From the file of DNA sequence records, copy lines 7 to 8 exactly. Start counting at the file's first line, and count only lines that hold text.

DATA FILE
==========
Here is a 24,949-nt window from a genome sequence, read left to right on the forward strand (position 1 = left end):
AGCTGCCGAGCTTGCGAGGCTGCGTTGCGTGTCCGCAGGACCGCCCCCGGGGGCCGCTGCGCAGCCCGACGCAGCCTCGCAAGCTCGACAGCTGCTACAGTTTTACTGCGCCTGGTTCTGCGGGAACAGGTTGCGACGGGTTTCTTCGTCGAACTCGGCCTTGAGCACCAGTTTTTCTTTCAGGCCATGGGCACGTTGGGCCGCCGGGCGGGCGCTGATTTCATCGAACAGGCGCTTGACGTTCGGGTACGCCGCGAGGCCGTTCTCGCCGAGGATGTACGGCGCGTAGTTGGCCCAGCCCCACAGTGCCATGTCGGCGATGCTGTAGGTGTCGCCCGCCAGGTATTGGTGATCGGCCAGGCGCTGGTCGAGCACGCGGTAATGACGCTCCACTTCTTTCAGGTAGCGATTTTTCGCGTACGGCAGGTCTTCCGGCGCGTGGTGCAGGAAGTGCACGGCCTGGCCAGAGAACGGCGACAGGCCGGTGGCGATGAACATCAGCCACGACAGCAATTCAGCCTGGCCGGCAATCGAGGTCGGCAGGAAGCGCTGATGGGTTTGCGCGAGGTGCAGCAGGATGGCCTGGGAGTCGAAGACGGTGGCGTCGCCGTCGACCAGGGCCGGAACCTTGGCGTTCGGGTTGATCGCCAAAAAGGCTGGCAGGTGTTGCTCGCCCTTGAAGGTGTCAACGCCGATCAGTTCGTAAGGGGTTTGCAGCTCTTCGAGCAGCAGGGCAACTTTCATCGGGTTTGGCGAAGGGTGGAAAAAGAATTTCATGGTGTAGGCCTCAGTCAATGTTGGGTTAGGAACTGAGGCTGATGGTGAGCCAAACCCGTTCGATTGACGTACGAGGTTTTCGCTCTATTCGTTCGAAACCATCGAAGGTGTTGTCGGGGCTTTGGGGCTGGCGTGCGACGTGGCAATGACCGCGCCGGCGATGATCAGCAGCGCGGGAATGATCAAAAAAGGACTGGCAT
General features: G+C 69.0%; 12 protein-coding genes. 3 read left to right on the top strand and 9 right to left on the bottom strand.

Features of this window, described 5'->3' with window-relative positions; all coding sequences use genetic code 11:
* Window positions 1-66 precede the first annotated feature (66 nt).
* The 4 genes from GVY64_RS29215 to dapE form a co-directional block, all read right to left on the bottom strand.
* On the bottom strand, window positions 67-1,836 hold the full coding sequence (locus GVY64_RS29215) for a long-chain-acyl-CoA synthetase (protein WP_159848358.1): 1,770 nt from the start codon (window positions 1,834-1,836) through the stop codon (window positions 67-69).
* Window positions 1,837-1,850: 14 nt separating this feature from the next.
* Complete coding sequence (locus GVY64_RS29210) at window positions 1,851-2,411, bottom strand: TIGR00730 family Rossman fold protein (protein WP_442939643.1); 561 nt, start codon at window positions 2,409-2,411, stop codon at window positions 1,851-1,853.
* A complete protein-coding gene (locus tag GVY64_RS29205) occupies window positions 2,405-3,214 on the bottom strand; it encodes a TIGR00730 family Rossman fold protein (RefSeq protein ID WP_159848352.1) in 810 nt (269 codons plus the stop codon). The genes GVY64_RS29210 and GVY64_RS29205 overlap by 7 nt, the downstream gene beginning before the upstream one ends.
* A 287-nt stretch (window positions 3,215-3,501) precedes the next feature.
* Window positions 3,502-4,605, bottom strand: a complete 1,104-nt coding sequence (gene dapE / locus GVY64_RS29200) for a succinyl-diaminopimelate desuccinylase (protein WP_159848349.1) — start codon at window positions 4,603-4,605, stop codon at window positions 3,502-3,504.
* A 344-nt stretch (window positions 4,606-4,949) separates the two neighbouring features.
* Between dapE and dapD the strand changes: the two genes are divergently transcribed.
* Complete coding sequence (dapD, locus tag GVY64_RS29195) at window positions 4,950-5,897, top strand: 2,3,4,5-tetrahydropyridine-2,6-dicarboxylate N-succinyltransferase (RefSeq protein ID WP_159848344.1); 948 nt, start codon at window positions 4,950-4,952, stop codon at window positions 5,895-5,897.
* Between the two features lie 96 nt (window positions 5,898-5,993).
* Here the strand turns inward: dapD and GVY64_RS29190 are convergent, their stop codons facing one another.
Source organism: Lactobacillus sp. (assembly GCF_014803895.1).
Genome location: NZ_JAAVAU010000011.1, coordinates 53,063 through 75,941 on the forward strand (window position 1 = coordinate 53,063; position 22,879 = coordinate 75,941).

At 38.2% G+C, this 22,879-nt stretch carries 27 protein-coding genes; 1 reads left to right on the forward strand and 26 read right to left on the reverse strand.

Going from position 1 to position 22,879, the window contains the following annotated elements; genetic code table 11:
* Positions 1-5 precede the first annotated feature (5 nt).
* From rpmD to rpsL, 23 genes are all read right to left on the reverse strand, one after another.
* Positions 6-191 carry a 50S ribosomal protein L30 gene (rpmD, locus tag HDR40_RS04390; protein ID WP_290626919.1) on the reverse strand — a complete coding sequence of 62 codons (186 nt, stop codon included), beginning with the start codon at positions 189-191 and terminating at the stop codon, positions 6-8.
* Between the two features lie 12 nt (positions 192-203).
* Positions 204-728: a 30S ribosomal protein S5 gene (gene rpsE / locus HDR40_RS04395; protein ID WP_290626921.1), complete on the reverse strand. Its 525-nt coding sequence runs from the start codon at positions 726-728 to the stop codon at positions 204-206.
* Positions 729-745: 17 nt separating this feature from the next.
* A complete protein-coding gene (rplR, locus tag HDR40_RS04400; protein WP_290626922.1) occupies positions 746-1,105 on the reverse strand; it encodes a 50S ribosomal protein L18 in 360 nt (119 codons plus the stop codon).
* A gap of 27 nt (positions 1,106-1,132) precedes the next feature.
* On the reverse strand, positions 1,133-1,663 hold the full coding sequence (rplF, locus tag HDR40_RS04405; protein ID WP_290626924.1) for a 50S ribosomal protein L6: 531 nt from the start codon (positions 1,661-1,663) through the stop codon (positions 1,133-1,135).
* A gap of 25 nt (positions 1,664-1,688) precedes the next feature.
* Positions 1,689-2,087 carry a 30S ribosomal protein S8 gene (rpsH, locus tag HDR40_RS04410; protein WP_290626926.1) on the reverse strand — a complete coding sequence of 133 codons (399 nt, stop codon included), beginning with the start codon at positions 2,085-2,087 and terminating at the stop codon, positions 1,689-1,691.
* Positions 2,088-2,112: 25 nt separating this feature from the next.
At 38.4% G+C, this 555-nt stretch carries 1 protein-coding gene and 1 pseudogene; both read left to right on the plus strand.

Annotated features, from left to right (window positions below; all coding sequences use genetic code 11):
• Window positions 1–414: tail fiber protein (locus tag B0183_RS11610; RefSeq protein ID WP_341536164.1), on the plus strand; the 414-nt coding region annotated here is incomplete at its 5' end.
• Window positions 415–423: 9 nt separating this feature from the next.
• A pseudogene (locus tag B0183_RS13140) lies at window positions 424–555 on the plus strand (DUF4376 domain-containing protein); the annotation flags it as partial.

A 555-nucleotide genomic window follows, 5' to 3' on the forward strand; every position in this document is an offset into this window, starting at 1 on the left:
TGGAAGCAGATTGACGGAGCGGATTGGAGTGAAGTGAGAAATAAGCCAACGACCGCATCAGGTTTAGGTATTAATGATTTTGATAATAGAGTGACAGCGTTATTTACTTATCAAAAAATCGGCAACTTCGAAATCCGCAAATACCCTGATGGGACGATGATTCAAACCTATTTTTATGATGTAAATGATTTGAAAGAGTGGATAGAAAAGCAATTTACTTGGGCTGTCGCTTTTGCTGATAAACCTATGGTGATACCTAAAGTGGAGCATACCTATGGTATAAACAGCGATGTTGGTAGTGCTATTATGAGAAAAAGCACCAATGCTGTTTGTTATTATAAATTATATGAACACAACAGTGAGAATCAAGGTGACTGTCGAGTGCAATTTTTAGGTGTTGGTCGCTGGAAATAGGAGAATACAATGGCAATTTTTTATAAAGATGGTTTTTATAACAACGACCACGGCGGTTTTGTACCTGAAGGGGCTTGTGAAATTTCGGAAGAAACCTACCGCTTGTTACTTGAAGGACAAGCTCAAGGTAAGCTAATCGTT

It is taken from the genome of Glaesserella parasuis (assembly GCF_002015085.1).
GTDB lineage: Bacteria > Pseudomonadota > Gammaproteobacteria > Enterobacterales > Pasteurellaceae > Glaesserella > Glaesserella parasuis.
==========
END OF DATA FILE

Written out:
* On the bottom strand, window positions 67-1,836 hold the full coding sequence (locus GVY64_RS29215) for a long-chain-acyl-CoA synthetase (protein WP_159848358.1): 1,770 nt from the start codon (window positions 1,834-1,836) through the stop codon (window positions 67-69).
* Window positions 1,837-1,850: 14 nt separating this feature from the next.